October 02, 2017
Author: Scott Hoezee
That’s probably not a word (or a sound effect) you associate with the parables of Jesus. But it’s more apt than you might think.
Eugene Peterson famously said that parables are narrative time bombs. These are stealthy stories that steal into people’s hearts, confusing them initially, throwing them off balance for a while. After all, at first these seemed like cozy, tame little stories about farmers and seeds, women and bread baking, fathers and sons. People let the stories steal into their hearts and imaginations. They had no defenses up to keep them out. Why would they? These are such nice stories, interesting, vivid, well-told.
But at some later point the “Ah-ha!” moment may arrive as the real meaning of the story suddenly explodes in people’s minds like a time-bomb. The parables were meant to blast people into new awareness, new understandings, new ideas. “Oh my!” people would exclaim, “We thought he was talking about farmers and crops but he was really talking about us and God!!! And we maybe don’t come off looking all that great, either!!”
But if all of the parables were like narrative time-bombs, then I think it’s fair to say the Parable of the Tenants was like a proximity-fuse grenade! In this case, it did not take very long at all before this parable blew up in the faces of those listening to Jesus. In the end, we are told that the Pharisees and other religious leaders in Jerusalem that day knew at once that “Jesus was speaking against them.” It made them furious and they were ready, right then and there, to arrest him and be done with this Jesus once and for all.
Telling parables can get you killed!
This parable is one of only three that appears in all of the synoptic gospels of Matthew, Mark, and Luke. Curiously, some of Jesus’ best-known parables (like the Good Samaritan) occur in one gospel alone but nowhere else. Only the parables of The Sower, The Mustard Seed, and The Tenants get repeated in triplicate in the New Testament. It seems that the synoptic evangelists each concluded that no gospel account of Jesus’ life and ministry could be complete without these particular parables being in there somewhere. You could pick and choose among the others but not with these three.
In one sense that is rather surprising, especially considering that these days The Parable of the Tenants is not as familiar or beloved as any number of other parables that did not get repeated. Yet there is something within this story that Matthew, Mark, and Luke all perceived was central to the gospel. Perhaps that is because contained within the imagery of this parable is material that points to a key pivot point in salvation history. If we look closely, we will see that Jesus is shifting the focus from Israel alone to the entire world.
The first hint of this comes in the first verse. Verse 33 is pretty detailed when it comes to describing the vineyard. Jesus could have said simply no more than, “Once upon a time a certain man owned a vineyard,” and then gone from there. But in this case Jesus is downright elaborate in mentioning the planting of the vineyard, the wall, the winepress, the watchtower. What’s up with all this detail? That’s not typical of other parables. In Matthew 21, however, vintner-related details fairly pile up. But there is a reason for this: it is an overt allusion to Isaiah 5.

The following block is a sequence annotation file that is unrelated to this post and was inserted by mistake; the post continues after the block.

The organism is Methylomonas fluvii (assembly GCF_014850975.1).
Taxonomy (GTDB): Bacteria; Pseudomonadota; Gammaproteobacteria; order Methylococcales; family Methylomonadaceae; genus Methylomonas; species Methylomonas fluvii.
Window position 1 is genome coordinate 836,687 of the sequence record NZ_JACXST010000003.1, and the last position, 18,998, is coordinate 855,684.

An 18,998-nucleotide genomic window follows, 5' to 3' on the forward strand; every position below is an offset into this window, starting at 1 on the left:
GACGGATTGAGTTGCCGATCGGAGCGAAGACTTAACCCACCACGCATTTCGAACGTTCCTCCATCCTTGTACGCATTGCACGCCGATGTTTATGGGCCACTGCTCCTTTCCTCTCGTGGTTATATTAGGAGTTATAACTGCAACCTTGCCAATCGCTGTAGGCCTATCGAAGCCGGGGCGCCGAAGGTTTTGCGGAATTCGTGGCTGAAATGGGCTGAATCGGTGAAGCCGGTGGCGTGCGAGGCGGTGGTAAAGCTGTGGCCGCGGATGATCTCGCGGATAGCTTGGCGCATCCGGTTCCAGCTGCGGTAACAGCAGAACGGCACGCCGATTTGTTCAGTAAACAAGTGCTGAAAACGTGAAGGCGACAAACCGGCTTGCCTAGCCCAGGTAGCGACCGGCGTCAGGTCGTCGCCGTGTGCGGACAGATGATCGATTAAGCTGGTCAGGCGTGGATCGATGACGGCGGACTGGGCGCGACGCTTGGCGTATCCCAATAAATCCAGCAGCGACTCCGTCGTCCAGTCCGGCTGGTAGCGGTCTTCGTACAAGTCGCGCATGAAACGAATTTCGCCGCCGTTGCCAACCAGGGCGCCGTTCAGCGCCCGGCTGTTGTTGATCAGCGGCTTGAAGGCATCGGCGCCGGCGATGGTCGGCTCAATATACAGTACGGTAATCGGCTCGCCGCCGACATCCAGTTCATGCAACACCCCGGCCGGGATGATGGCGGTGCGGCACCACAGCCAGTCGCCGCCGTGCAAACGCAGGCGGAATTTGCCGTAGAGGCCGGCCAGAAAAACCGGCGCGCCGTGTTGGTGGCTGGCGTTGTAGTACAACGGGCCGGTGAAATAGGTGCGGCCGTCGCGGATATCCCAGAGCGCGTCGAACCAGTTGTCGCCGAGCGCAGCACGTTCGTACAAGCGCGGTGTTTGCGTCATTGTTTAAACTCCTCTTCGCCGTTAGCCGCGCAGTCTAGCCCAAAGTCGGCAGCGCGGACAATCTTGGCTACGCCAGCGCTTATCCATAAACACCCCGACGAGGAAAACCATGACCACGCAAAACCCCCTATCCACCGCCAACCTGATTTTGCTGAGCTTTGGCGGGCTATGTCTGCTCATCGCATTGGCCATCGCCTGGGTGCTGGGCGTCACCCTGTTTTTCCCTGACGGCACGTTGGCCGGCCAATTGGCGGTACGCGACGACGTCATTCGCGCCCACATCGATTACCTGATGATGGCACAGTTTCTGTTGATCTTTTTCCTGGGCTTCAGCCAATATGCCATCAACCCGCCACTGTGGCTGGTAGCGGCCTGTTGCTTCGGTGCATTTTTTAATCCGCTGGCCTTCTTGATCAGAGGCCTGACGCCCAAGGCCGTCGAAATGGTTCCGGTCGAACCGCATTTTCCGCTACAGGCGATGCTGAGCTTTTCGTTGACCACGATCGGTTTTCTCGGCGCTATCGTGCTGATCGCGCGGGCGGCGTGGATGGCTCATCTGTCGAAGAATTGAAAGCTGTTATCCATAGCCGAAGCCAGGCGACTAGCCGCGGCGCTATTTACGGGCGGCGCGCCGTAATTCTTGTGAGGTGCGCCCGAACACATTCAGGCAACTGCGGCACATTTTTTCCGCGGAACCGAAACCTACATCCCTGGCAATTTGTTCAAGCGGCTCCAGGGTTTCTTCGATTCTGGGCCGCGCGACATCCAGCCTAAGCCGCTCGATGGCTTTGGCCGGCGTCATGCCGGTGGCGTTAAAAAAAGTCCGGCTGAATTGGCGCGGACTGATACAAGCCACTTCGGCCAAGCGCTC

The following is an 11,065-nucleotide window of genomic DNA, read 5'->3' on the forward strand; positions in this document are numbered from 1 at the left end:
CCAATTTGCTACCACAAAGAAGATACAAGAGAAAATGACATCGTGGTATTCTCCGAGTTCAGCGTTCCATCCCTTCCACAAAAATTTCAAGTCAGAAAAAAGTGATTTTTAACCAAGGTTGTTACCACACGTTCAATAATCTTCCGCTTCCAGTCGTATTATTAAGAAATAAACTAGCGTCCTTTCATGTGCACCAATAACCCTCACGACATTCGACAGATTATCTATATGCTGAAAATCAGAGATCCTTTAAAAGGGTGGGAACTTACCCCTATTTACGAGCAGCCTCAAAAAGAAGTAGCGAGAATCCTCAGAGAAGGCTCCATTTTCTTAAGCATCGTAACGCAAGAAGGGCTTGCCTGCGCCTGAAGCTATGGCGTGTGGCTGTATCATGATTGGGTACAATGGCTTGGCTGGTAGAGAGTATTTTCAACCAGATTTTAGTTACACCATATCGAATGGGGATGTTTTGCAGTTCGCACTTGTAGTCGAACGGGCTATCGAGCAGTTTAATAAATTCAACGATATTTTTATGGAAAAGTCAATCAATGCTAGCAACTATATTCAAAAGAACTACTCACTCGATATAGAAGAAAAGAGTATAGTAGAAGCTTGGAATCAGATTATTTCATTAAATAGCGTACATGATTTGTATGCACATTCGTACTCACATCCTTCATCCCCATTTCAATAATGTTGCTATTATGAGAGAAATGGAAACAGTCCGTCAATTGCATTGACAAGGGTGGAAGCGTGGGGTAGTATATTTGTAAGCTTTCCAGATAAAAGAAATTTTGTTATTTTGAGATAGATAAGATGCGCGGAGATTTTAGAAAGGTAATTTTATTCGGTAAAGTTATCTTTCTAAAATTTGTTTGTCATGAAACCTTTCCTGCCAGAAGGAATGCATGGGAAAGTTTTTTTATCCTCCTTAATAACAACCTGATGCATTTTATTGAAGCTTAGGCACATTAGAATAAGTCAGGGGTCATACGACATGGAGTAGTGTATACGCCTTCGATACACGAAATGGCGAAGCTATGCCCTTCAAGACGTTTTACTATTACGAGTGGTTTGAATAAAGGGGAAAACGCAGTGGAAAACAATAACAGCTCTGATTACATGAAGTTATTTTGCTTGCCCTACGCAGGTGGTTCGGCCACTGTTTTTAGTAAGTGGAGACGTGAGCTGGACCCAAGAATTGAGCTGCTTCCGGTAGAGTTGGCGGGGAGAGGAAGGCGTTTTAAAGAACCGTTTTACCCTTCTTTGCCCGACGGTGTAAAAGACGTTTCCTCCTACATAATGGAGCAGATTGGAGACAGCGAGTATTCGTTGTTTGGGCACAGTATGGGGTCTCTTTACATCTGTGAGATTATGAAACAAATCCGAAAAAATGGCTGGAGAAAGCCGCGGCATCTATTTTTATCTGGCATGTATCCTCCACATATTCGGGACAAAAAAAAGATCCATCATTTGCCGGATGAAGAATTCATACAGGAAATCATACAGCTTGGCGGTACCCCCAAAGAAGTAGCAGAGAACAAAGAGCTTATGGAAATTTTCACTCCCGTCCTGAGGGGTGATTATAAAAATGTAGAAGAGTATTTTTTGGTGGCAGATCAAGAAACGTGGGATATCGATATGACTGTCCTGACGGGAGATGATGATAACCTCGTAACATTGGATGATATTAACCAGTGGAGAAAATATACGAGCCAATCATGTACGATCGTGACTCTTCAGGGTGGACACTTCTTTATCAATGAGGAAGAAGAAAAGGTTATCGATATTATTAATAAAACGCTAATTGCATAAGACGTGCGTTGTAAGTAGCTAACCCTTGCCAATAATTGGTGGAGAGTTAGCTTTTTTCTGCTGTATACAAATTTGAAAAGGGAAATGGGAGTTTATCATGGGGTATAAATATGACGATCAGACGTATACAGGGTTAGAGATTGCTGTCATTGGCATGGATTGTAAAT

Isaiah 5 contains its own kind of parable in which Israel is compared to a vineyard. In that story a vintner who clearly stood for Yahweh invested lavish amounts of labor and money into his vineyard, anticipating that the end-result of all his fine and hard work would be a rich harvest of lusciously sweet grapes. But when the harvest came, the farmer found that every single vine contained sour grapes, bitter and vile and inedible! So in a fury he plowed the whole thing under.
Isaiah 5 was a prophetic parable pointing forward to the time when God’s vineyard of Israel would be “plowed under” by the Babylonians on account of Israel’s repeated bitter failings to produce the kind of spiritual fruit God was looking for in his chosen people. In other words, the image of Israel as vineyard was used in Isaiah 5 to point forward to a key turning point in God’s dealings with this world. Now in Matthew 21, by so deliberately invoking this same image, Jesus likewise is as much as saying that in the grand scheme of things, a new and significant turning-point would soon be reached.
The vintner-farmer is God. The vineyard is the people of God, the Jews, in Jesus’ day. The tenants who eventually turn on the vineyard’s owner were clearly the religious leaders of the day, and the moment you make that connection, it’s not difficult to see why in the end these folks were so huffy over what Jesus had said! Jesus was clearly saying that the vineyard tenants were on the wrong side of history—of salvation history in this case.
“What do you suppose the owner will do with these tenants?” Jesus asks in the end. Literally the crowd replies, “He will annihilate those evil-evils.” The Greek word for “evil” is piled up twice, as though to say they were the worst of the worse, the doubly evil villains, evil-squared.
It is at this point that you expect Jesus to say something like, “Yes indeed, the owner will come and wipe them out.” But he doesn’t say that. Well, not exactly anyway. Instead he quotes a rather odd verse from Psalm 118 about the stone rejected by the builders becoming the cornerstone after all. You suspect that no one in the crowd that day saw this one coming. What happened to the tenants, the vineyard, the story itself, for goodness sake!? What does a stone have to do with what Jesus had just been talking about?